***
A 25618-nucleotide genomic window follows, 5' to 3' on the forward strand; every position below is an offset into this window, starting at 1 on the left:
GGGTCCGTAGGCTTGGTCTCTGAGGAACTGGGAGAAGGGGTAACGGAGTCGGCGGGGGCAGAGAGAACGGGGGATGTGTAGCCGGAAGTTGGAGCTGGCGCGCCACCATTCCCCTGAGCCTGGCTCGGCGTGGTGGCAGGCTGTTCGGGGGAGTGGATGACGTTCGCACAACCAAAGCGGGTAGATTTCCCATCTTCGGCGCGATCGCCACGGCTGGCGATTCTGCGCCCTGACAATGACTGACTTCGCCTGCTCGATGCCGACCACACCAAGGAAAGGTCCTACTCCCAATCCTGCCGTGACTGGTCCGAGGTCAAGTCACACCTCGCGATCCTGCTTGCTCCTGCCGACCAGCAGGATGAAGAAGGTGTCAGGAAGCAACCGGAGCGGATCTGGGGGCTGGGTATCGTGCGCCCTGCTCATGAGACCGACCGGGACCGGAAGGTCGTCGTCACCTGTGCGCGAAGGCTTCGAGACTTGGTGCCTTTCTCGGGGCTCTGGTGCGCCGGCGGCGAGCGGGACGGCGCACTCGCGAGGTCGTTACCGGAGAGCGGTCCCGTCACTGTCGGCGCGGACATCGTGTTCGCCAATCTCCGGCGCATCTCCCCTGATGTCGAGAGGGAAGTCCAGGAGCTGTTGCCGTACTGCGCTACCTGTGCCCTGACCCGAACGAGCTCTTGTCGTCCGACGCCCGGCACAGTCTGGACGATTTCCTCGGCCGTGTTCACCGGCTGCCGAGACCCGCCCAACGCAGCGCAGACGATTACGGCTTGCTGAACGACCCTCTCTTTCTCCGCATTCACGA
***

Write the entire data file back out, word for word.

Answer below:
A 25618-nucleotide genomic window follows, 5' to 3' on the forward strand; every position below is an offset into this window, starting at 1 on the left:
GGGTCCGTAGGCTTGGTCTCTGAGGAACTGGGAGAAGGGGTAACGGAGTCGGCGGGGGCAGAGAGAACGGGGGATGTGTAGCCGGAAGTTGGAGCTGGCGCGCCACCATTCCCCTGAGCCTGGCTCGGCGTGGTGGCAGGCTGTTCGGGGGAGTGGATGACGTTCGCACAACCAAAGCGGGTAGATTTCCCATCTTCGGCGCGATCGCCACGGCTGGCGATTCTGCGCCCTGACAATGACTGACTTCGCCTGCTCGATGCCGACCACACCAAGGAAAGGTCCTACTCCCAATCCTGCCGTGACTGGTCCGAGGTCAAGTCACACCTCGCGATCCTGCTTGCTCCTGCCGACCAGCAGGATGAAGAAGGTGTCAGGAAGCAACCGGAGCGGATCTGGGGGCTGGGTATCGTGCGCCCTGCTCATGAGACCGACCGGGACCGGAAGGTCGTCGTCACCTGTGCGCGAAGGCTTCGAGACTTGGTGCCTTTCTCGGGGCTCTGGTGCGCCGGCGGCGAGCGGGACGGCGCACTCGCGAGGTCGTTACCGGAGAGCGGTCCCGTCACTGTCGGCGCGGACATCGTGTTCGCCAATCTCCGGCGCATCTCCCCTGATGTCGAGAGGGAAGTCCAGGAGCTGTTGCCGTACTGCGCTACCTGTGCCCTGACCCGAACGAGCTCTTGTCGTCCGACGCCCGGCACAGTCTGGACGATTTCCTCGGCCGTGTTCACCGGCTGCCGAGACCCGCCCAACGCAGCGCAGACGATTACGGCTTGCTGAACGACCCTCTCTTTCTCCGCATTCACGA